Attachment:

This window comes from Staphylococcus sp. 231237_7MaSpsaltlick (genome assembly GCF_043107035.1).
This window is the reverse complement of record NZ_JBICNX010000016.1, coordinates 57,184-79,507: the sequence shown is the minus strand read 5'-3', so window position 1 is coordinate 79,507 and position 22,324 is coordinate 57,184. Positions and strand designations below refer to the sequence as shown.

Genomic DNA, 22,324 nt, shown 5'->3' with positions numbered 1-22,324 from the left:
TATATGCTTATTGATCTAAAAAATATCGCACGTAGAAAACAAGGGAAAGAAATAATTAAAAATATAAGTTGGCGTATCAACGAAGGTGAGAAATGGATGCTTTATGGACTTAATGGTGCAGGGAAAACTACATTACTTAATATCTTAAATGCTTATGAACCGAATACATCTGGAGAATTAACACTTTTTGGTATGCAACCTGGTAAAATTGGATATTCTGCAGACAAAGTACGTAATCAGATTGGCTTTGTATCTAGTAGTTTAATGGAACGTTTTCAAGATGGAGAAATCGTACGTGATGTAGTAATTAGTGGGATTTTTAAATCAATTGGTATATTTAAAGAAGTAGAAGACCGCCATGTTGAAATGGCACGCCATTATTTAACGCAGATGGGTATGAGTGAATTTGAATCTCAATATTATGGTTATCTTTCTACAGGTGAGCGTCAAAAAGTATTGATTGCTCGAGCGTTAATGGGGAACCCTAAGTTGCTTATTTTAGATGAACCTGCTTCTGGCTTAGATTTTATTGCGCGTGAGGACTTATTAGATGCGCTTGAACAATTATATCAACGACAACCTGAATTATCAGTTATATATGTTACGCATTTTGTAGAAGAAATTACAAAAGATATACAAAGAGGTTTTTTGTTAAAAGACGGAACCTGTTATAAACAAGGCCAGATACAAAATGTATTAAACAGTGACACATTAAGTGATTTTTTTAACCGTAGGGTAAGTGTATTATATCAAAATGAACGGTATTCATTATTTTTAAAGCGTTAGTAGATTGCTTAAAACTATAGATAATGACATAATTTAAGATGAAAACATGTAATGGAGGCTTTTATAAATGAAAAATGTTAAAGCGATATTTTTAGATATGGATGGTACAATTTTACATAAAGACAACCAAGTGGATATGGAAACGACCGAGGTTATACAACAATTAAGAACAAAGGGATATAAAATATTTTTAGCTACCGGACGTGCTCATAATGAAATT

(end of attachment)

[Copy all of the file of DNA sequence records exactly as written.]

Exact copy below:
This window comes from Staphylococcus sp. 231237_7MaSpsaltlick (genome assembly GCF_043107035.1).
This window is the reverse complement of record NZ_JBICNX010000016.1, coordinates 57,184-79,507: the sequence shown is the minus strand read 5'-3', so window position 1 is coordinate 79,507 and position 22,324 is coordinate 57,184. Positions and strand designations below refer to the sequence as shown.

Genomic DNA, 22,324 nt, shown 5'->3' with positions numbered 1-22,324 from the left:
TATATGCTTATTGATCTAAAAAATATCGCACGTAGAAAACAAGGGAAAGAAATAATTAAAAATATAAGTTGGCGTATCAACGAAGGTGAGAAATGGATGCTTTATGGACTTAATGGTGCAGGGAAAACTACATTACTTAATATCTTAAATGCTTATGAACCGAATACATCTGGAGAATTAACACTTTTTGGTATGCAACCTGGTAAAATTGGATATTCTGCAGACAAAGTACGTAATCAGATTGGCTTTGTATCTAGTAGTTTAATGGAACGTTTTCAAGATGGAGAAATCGTACGTGATGTAGTAATTAGTGGGATTTTTAAATCAATTGGTATATTTAAAGAAGTAGAAGACCGCCATGTTGAAATGGCACGCCATTATTTAACGCAGATGGGTATGAGTGAATTTGAATCTCAATATTATGGTTATCTTTCTACAGGTGAGCGTCAAAAAGTATTGATTGCTCGAGCGTTAATGGGGAACCCTAAGTTGCTTATTTTAGATGAACCTGCTTCTGGCTTAGATTTTATTGCGCGTGAGGACTTATTAGATGCGCTTGAACAATTATATCAACGACAACCTGAATTATCAGTTATATATGTTACGCATTTTGTAGAAGAAATTACAAAAGATATACAAAGAGGTTTTTTGTTAAAAGACGGAACCTGTTATAAACAAGGCCAGATACAAAATGTATTAAACAGTGACACATTAAGTGATTTTTTTAACCGTAGGGTAAGTGTATTATATCAAAATGAACGGTATTCATTATTTTTAAAGCGTTAGTAGATTGCTTAAAACTATAGATAATGACATAATTTAAGATGAAAACATGTAATGGAGGCTTTTATAAATGAAAAATGTTAAAGCGATATTTTTAGATATGGATGGTACAATTTTACATAAAGACAACCAAGTGGATATGGAAACGACCGAGGTTATACAACAATTAAGAACAAAGGGATATAAAATATTTTTAGCTACCGGACGTGCTCATAATGAAATT